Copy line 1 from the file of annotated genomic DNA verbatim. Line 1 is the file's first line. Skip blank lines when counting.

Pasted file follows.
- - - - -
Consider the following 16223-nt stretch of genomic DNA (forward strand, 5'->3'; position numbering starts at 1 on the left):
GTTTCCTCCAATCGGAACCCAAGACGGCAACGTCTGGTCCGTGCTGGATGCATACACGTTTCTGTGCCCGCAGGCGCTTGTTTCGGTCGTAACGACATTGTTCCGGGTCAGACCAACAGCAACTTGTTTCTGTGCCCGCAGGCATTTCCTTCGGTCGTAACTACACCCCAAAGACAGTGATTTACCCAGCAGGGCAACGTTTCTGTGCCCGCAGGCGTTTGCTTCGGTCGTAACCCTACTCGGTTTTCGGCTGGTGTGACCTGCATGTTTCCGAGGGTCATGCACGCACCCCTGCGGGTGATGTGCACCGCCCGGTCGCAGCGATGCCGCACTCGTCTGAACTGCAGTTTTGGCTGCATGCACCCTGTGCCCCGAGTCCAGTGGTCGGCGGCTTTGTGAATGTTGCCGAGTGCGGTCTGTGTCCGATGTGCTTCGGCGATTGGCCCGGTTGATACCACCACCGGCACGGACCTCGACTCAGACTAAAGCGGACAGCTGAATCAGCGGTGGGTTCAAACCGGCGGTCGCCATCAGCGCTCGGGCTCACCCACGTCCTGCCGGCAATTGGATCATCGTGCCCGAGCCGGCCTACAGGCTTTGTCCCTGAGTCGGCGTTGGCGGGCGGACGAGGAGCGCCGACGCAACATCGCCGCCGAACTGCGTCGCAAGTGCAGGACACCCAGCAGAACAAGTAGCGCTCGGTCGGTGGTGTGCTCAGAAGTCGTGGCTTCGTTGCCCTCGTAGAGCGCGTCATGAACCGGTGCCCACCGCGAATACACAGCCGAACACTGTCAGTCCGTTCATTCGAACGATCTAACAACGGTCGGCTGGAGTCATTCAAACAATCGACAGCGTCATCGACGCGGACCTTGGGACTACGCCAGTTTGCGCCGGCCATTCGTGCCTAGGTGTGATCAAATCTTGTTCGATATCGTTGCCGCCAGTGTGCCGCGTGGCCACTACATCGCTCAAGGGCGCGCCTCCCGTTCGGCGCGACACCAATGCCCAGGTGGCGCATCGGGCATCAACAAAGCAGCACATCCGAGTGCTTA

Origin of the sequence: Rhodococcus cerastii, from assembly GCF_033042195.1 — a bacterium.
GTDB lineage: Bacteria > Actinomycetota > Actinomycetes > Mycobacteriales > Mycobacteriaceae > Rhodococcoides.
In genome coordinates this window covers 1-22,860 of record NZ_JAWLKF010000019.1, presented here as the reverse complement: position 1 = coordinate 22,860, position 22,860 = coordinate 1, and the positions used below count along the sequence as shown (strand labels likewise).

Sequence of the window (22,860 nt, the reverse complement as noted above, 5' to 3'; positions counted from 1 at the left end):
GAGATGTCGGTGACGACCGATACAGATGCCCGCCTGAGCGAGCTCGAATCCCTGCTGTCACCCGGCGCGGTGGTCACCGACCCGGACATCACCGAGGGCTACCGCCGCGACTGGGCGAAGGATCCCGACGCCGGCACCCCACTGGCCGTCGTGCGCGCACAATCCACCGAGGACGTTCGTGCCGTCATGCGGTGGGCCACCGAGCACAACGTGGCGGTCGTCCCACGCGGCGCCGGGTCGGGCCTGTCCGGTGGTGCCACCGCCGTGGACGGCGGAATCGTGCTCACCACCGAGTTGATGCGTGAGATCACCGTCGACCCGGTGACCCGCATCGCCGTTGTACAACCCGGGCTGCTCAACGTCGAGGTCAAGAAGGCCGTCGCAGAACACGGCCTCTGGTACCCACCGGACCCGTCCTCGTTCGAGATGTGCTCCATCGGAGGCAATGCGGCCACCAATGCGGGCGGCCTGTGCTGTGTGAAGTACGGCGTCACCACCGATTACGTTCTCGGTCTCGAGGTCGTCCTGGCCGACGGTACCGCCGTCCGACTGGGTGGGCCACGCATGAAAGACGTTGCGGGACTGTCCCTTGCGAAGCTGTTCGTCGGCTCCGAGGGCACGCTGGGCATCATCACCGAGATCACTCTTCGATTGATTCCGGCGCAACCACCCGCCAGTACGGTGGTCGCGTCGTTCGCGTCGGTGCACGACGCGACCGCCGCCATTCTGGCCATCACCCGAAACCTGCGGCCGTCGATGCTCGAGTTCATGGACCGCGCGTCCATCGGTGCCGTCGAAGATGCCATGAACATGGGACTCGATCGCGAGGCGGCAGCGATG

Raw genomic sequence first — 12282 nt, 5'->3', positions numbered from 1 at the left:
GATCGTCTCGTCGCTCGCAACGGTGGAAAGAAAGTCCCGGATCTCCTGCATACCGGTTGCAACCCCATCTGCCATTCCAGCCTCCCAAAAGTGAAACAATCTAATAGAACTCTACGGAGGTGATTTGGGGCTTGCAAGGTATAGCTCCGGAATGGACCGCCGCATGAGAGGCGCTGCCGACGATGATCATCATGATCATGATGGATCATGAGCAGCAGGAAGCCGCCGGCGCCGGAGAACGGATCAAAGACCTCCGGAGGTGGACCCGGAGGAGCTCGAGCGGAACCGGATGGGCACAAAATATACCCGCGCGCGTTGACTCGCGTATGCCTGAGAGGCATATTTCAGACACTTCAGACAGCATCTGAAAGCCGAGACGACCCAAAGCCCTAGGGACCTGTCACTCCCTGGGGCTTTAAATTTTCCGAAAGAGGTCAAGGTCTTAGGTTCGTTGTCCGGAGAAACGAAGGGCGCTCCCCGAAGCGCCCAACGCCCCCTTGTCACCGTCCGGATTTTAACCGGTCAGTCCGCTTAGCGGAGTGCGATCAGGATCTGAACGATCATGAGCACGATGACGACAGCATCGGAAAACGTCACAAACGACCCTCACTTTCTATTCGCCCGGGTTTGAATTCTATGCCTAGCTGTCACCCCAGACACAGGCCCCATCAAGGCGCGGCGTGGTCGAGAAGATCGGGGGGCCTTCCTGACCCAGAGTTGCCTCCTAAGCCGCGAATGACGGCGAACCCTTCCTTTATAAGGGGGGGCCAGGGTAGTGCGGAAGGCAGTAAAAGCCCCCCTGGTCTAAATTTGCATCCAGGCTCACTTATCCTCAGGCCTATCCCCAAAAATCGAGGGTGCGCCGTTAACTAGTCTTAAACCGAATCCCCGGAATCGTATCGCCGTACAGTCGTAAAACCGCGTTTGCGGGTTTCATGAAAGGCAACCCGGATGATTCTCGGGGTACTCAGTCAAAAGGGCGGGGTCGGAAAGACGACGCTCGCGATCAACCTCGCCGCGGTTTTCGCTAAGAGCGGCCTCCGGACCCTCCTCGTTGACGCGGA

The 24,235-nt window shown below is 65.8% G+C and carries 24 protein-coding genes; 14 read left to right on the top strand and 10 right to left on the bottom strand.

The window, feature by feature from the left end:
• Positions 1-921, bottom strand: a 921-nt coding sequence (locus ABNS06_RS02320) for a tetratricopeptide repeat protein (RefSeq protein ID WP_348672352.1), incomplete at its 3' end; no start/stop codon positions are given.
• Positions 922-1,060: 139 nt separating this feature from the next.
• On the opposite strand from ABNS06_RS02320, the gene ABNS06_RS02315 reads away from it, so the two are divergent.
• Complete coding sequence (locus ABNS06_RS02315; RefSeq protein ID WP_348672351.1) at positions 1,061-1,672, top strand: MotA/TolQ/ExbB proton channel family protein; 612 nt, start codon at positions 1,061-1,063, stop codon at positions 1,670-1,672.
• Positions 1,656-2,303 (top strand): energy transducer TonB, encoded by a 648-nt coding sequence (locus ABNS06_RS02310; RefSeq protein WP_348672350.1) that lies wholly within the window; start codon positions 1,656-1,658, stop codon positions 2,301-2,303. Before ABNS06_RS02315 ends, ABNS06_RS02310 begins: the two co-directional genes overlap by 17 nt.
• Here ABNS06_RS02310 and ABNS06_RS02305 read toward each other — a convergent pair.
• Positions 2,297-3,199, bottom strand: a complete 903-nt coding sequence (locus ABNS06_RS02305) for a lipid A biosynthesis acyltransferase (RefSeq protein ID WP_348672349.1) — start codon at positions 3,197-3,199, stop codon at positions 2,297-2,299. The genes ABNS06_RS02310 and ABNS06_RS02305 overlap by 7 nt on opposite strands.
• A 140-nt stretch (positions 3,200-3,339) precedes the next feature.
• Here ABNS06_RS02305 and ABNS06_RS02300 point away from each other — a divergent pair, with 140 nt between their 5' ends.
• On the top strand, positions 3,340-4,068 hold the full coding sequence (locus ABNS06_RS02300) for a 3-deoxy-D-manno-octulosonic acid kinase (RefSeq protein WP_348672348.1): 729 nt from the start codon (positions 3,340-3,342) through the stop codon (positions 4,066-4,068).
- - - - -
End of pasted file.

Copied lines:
Consider the following 16223-nt stretch of genomic DNA (forward strand, 5'->3'; position numbering starts at 1 on the left):